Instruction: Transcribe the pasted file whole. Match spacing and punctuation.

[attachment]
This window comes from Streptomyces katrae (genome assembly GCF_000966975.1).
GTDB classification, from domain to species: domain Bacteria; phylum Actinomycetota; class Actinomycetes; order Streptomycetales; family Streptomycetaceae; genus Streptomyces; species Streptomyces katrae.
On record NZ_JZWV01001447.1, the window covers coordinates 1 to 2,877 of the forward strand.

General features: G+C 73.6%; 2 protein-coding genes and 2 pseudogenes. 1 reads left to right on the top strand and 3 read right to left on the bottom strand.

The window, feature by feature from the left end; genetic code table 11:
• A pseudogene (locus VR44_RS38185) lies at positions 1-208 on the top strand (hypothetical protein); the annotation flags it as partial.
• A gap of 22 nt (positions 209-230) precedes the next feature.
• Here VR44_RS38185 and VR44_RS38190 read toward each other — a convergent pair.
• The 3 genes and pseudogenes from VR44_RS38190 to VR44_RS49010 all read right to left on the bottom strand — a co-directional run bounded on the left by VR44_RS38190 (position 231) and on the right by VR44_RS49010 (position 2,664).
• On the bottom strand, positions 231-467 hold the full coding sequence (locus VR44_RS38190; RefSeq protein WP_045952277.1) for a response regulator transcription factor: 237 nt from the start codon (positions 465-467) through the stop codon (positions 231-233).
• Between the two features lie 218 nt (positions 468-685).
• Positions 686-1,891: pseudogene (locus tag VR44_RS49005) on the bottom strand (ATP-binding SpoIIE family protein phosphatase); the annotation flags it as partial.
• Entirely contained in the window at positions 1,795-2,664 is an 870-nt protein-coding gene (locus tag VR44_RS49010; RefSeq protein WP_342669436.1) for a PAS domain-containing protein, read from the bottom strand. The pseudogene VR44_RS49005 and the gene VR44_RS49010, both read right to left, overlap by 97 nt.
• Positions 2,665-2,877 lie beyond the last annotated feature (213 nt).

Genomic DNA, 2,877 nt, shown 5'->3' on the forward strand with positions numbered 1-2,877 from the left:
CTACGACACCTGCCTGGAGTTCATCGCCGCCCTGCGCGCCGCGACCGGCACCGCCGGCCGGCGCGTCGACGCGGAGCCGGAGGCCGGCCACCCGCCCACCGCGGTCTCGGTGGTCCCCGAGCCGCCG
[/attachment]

This window comes from Streptomyces katrae (genome assembly GCF_000966975.1).
GTDB classification, from domain to species: domain Bacteria; phylum Actinomycetota; class Actinomycetes; order Streptomycetales; family Streptomycetaceae; genus Streptomyces; species Streptomyces katrae.
On record NZ_JZWV01001447.1, the window covers coordinates 1 to 2,877 of the forward strand.

General features: G+C 73.6%; 2 protein-coding genes and 2 pseudogenes. 1 reads left to right on the top strand and 3 read right to left on the bottom strand.

The window, feature by feature from the left end; genetic code table 11:
• A pseudogene (locus VR44_RS38185) lies at positions 1-208 on the top strand (hypothetical protein); the annotation flags it as partial.
• A gap of 22 nt (positions 209-230) precedes the next feature.
• Here VR44_RS38185 and VR44_RS38190 read toward each other — a convergent pair.
• The 3 genes and pseudogenes from VR44_RS38190 to VR44_RS49010 all read right to left on the bottom strand — a co-directional run bounded on the left by VR44_RS38190 (position 231) and on the right by VR44_RS49010 (position 2,664).
• On the bottom strand, positions 231-467 hold the full coding sequence (locus VR44_RS38190; RefSeq protein WP_045952277.1) for a response regulator transcription factor: 237 nt from the start codon (positions 465-467) through the stop codon (positions 231-233).
• Between the two features lie 218 nt (positions 468-685).
• Positions 686-1,891: pseudogene (locus tag VR44_RS49005) on the bottom strand (ATP-binding SpoIIE family protein phosphatase); the annotation flags it as partial.
• Entirely contained in the window at positions 1,795-2,664 is an 870-nt protein-coding gene (locus tag VR44_RS49010; RefSeq protein WP_342669436.1) for a PAS domain-containing protein, read from the bottom strand. The pseudogene VR44_RS49005 and the gene VR44_RS49010, both read right to left, overlap by 97 nt.
• Positions 2,665-2,877 lie beyond the last annotated feature (213 nt).

Genomic DNA, 2,877 nt, shown 5'->3' on the forward strand with positions numbered 1-2,877 from the left:
CTACGACACCTGCCTGGAGTTCATCGCCGCCCTGCGCGCCGCGACCGGCACCGCCGGCCGGCGCGTCGACGCGGAGCCGGAGGCCGGCCACCCGCCCACCGCGGTCTCGGTGGTCCCCGAGCCGCCG